Tag: Dragon

The Year Ahead for Commercial Crew

33 Comments

Launch_America_Commercial_Crew
By Steven Siceloff,

NASA’s Kennedy Space Center, Florida

Throughout 2017, NASA and its commercial crew partners, Boeing and SpaceX, will make major steps touching every area of space system development and operations, from completing flight-worthy spacecraft and rockets to putting the finishing touches on launch pads to performing detailed countdown and flight rehearsals.

Continue reading ‘The Year Ahead for Commercial Crew’

The Year Ahead in Space

10 Comments
Donald Trump (Credit: Michael Vadon)

Donald Trump (Credit: Michael Vadon)

It’s going to be busy year in space in 2017. Here’s a look at what we can expect over the next 12 months.

A New Direction for NASA?

NASA’s focus under the Obama Administration has been to try to commercialize Earth orbit while creating a foundation that would allow the space agency to send astronauts to Mars in the 2030’s.

Whether Mars will remain a priority under the incoming Trump Administration remains to be seen. There is a possibility Trump will refocus the space agency on lunar missions instead.

Rep. Jim Bridenstine (R-OK), who is currently viewed as a leading candidate for NASA administrator, has written two blog posts focused on the importance of exploring the moon and developing its resources. Of course, whether Bridenstine will get NASA’s top job is unclear at this time.

Continue reading ‘The Year Ahead in Space’

Orbital Launch Statistics for 2016

Comment
The Soyuz MS-02 rocket is launched with Expedition 49 Soyuz commander Sergey Ryzhikov of Roscosmos, flight engineer Shane Kimbrough of NASA, and flight engineer Andrey Borisenko of Roscosmos, Wednesday, Oct. 19, 2016 at the Baikonur Cosmodrome in Kazakhstan. Ryzhikov, Kimbrough, and Borisenko will spend the next four months living and working aboard the International Space Station. (Credit: NASA/Joel Kowsky)

The Soyuz MS-02 rocket is launched with Expedition 49 Soyuz commander Sergey Ryzhikov of Roscosmos, flight engineer Shane Kimbrough of NASA, and flight engineer Andrey Borisenko of Roscosmos, Wednesday, Oct. 19, 2016 at the Baikonur Cosmodrome in Kazakhstan. (Credit: NASA/Joel Kowsky)

Part 2 of 2

There were 85 orbital launches in 2016, not including the Falcon 9 that exploded on launch pad prior to a pre-flight engine test. The launches break down as follow:

  • United States: 22 (22-0)
  • China: 22 (20-1-1)
  • Russia: 19 (18-1)
  • Europe: 9 (9-0)
  • India: 7 (7-0)
  • Japan: 4 (4-0)
  • Israel: 1 (1-0)
  • North Korea: 1 (1-0)

For a more detailed description of these launches, please read US, China Led World in Launches in 2016.

Let’s look at launches by booster and spaceport and the flights that were required for human spaceflight.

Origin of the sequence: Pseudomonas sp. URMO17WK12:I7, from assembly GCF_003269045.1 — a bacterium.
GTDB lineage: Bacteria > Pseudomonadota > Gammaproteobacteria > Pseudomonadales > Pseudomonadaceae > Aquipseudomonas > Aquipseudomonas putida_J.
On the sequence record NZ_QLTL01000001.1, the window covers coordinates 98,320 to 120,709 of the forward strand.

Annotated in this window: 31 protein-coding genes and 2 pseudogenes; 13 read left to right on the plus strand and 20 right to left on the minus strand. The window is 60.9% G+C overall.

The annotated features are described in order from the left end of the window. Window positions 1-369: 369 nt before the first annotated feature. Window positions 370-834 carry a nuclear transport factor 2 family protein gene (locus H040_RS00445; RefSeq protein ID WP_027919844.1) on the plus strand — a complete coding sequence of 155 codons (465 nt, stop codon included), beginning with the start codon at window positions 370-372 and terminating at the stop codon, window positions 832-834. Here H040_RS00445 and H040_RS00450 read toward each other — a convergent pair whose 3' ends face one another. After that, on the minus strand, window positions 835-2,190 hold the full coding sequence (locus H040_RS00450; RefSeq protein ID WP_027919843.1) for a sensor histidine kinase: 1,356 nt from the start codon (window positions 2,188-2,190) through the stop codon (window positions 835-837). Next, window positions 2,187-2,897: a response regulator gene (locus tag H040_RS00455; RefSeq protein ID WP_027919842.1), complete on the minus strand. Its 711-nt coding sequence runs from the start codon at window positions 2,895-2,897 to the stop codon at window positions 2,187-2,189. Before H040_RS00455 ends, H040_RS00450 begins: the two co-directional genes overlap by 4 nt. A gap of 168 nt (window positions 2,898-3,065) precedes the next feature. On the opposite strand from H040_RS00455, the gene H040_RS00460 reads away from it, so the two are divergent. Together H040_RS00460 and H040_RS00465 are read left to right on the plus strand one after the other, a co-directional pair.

Continue reading ‘Orbital Launch Statistics for 2016’

USA, China Led World in Launches in 2016

Comments
A United Launch Alliance Atlas V rocket carrying the OA-6 mission lifted off from Space Launch Complex 41. (Credit: ULA)

A United Launch Alliance Atlas V rocket carrying the OA-6 mission lifted off from Space Launch Complex 41. (Credit: ULA)

Part 1 of 2

The United States and China led the world in orbital launch attempts in 2016 with 22 apiece. The combined 44 launches made up more than half of the 85 flights conducted around the world.

Continue reading ‘USA, China Led World in Launches in 2016’

Commercial Crew Year in Review

Comments

Launch_America_Commercial_Crew
KENNEDY SPACE CENTER, Fla. (NASA PR) — Boeing and SpaceX made numerous advances on their crew transportation systems set to carry astronauts to and from the International Space Station for NASA’s Commercial Crew Program.

Both companies began building the spacecraft that will fly the flight tests for the program before beginning crew rotation missions. Boeing is building the CST-100 Starliner to fly on a United Launch Alliance Atlas V rocket, and SpaceX is building its Crew Dragon spacecraft to launch atop the company’s Falcon 9 rocket.

Continue reading ‘Commercial Crew Year in Review’

NASA Will Take 2 Years to Complete Investigation into 2015 Falcon 9 Failure

60 Comments
Dragon capsule separated from Falcon 9 launch vehicle.

Dragon capsule separated from Falcon 9 launch vehicle.

NASA’s investigation into the Falcon 9 launch failure that destroyed a Dragon cargo ship in June 2015 keeps getting more and more interesting.

I checked in again last week with the space agency about when it would be releasing a public report on the 18-month old accident. This is what a NASA spokesperson told me (emphasis mine):

NASA’s final report on the SpaceX CRS-7 mishap is still in work. While the report is important in providing NASA historical data of the mishap, the accident involved a version of the Falcon 9 rocket that is no longer in use. Furthermore, while the public summary itself may only be a few pages, the complete report is expected to exceed several hundred pages of highly detailed and technical information restricted by U.S. International Traffic in Arms Regulations and company-sensitive proprietary information. As a result, NASA anticipates its internal report and public summary will be finalized in the summer 2017.

That is a rather long time, even for a sometimes pokey government agency investigating the failure of a booster variant no longer in use.
Continue reading ‘NASA Will Take 2 Years to Complete Investigation into 2015 Falcon 9 Failure’

Orbital ATK to Launch Next Cygnus on Atlas V

Comment
The Orbital ATK Antares rocket, with the Cygnus spacecraft onboard, launches from Pad-0A, Monday, Oct. 17, 2016 at NASA's Wallops Flight Facility in Virginia. Orbital ATK’s sixth contracted cargo resupply mission with NASA to the International Space Station is delivering over 5,100 pounds of science and research, crew supplies and vehicle hardware to the orbital laboratory and its crew. (Credit: NASA/Bill Ingalls)